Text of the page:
Irish American US Senator Ed Markey says Massachusetts law proves that gun control works – describing his state as “the NRA’s nightmare.”

Speaking to the Daily Beast, Senator Markey said, “In Massachusetts, we’ve found ways to make progress despite the NRA’s best efforts.”

He elaborated that Massachusetts became “one of the few states, believe it or not, that requires basic consumer safety features on firearms before they can be legally manufactured or sold in the state. These are the kinds of commonsense reforms we need nationwide today.”

Many of the reforms were enacted after the Democrats lost control of Congress after President Clinton signed the Brady Handgun Violence Prevention Act, which mandated background checks for those buying firearms.

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In true blue Massachusetts the Republicans’ triumph in the 1994 elections galvanized gun control advocates and the Stop Handgun Violence (SHV) campaign was founded by businessman John Rosenthal and the late Michael Kennedy,  whose father, RFK, and uncle, JFK, are the two most famous victims of gun crime since Lincoln.

Robert F. Kennedy's assassination.

Robert F. Kennedy's assassination.

For the next four years the SVH campaign spearheaded a media and public education effort that culminated in the Massachusetts Gun Control Act of 1998.  The new law banned individuals convicted of violent or drug-related crimes from owning guns, banned semiautomatic assault weapons and brought in much tougher penalties for those who stored their guns unlocked.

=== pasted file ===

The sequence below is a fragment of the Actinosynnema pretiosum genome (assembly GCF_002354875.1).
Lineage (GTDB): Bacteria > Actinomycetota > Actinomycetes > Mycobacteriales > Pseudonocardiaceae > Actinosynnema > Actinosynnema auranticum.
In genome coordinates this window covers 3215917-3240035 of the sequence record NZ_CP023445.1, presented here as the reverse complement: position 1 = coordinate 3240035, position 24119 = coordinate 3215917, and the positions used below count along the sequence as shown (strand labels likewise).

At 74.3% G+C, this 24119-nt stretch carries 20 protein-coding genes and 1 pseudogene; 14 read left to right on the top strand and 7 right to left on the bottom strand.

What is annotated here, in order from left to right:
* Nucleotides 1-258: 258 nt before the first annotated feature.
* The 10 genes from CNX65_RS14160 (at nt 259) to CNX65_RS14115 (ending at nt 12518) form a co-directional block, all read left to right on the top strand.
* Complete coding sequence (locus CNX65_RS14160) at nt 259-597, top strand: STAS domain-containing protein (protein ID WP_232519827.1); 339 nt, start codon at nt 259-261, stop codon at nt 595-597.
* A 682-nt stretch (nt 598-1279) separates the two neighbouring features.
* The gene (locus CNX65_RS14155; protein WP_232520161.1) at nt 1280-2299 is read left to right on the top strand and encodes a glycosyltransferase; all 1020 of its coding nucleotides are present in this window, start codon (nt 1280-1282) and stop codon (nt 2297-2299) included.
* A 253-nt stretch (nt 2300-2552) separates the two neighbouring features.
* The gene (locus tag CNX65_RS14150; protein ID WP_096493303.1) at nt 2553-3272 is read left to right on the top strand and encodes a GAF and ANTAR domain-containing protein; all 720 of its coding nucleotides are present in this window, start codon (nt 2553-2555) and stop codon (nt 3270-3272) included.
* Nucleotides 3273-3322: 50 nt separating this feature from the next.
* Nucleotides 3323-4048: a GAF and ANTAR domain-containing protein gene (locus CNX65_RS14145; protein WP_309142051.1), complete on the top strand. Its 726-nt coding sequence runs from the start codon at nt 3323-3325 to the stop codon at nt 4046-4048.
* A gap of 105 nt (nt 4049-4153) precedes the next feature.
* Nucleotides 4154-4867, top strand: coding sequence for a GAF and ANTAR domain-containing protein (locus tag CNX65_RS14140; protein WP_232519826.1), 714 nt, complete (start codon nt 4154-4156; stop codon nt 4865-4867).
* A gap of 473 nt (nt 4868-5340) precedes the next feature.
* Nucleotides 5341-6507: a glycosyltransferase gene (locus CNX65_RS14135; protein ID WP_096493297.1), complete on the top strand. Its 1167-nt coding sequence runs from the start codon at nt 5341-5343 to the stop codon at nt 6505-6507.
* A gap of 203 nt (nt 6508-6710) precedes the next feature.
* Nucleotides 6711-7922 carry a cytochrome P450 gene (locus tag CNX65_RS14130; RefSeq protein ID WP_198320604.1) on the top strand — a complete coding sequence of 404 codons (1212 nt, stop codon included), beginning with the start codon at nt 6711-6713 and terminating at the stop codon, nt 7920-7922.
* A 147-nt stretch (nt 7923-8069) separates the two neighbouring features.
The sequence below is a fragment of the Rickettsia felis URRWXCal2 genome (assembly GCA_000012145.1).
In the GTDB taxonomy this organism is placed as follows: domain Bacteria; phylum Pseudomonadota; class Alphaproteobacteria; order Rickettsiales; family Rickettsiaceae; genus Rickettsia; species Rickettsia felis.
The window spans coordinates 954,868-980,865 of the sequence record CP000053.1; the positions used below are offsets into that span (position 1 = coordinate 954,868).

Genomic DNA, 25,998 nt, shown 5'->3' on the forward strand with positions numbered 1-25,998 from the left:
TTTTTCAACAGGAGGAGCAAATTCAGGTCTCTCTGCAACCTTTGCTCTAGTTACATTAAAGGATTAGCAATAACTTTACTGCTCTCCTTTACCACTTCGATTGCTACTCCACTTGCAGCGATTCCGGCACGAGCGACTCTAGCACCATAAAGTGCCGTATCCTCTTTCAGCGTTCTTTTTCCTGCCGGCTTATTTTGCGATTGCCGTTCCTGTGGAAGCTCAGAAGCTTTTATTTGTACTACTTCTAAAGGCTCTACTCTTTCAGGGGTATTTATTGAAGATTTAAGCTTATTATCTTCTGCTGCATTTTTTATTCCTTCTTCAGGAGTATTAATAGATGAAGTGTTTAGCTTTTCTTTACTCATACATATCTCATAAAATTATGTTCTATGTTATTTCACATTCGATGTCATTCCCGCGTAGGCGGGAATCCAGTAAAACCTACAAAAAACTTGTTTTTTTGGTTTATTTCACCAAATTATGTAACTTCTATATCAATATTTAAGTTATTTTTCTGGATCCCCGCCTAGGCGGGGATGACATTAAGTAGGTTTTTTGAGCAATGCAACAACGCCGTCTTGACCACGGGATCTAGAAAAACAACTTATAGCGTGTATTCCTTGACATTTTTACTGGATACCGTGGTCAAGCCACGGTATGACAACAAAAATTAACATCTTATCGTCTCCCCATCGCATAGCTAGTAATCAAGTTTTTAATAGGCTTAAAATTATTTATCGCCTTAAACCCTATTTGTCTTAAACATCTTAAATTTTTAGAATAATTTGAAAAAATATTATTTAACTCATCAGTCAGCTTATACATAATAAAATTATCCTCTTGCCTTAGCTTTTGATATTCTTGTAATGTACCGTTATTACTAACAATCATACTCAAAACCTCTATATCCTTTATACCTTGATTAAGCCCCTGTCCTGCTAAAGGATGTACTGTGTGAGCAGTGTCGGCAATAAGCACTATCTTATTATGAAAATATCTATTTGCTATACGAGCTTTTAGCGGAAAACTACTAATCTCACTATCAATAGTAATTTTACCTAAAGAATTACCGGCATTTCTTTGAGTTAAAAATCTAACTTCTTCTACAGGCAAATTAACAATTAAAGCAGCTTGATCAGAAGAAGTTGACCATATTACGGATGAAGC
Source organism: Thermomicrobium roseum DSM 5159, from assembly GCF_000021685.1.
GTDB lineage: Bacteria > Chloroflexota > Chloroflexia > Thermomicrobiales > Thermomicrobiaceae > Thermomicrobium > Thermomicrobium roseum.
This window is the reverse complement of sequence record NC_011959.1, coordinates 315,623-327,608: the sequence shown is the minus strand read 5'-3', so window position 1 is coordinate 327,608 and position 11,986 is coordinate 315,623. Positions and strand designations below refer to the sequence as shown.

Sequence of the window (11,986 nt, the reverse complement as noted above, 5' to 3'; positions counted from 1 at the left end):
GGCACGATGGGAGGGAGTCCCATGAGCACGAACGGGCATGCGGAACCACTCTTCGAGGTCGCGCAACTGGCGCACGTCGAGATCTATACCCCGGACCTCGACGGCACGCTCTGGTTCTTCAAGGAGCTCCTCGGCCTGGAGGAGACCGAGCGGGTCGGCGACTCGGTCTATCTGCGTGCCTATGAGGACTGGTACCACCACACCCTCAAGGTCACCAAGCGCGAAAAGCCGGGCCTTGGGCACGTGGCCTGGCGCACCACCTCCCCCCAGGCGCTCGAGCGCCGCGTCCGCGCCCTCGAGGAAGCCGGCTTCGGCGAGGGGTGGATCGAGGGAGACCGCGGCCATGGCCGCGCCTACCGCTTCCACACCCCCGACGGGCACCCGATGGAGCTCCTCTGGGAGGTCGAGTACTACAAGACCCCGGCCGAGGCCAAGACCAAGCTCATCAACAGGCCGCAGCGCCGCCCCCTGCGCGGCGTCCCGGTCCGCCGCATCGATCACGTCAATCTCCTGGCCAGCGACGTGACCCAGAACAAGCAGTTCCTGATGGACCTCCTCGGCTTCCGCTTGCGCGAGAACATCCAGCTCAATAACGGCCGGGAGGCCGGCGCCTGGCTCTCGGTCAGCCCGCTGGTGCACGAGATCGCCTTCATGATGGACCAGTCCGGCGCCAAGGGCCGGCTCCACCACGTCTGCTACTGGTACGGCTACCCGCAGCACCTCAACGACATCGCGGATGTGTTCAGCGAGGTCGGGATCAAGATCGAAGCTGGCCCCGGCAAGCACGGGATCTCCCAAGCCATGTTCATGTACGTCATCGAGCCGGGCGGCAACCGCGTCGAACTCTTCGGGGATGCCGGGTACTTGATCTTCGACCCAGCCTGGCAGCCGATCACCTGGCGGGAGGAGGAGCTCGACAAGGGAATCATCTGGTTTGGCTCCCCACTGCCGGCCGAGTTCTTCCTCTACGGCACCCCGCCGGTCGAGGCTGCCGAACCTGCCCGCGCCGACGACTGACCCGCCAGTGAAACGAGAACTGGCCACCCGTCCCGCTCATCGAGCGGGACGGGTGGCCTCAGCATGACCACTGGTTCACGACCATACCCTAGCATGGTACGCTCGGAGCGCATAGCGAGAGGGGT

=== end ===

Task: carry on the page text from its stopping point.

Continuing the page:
At the time Republican Governor Paul Cellucci praised the bill, saying, “It will save lives and help fight crime in our communities.”

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SHV said at the time that it would, “certainly prevent future gun violence and countless grief” and Senator Markey credits it and the federal Brady Act with a 60% drop in deaths from gun crime since 1994.

As of 2015 the state had the lowest per capita level of deaths from gun violence – 3.13 per 100,000 residents according to the Violence Policy Center (VPC). Alaska had the highest with 23.97 deaths per 100,000 and the nationwide average is 11.28 per 100,000.

Since federal legislation was signed the number of murders in the state has dropped. In 1994  214 murders were recorded in the state compared with 134 committed last year.

However, critics believe that the law has only cracked down on law-abiding gun ownership and it’s been a boon to criminals.

“Since 1998, gun crime in Massachusetts has gotten worse, not better,” Boston Globe columnist Jeff Jacoby wrote, citing the 122 murders in 2011 committed with firearms against the 65 in 1998.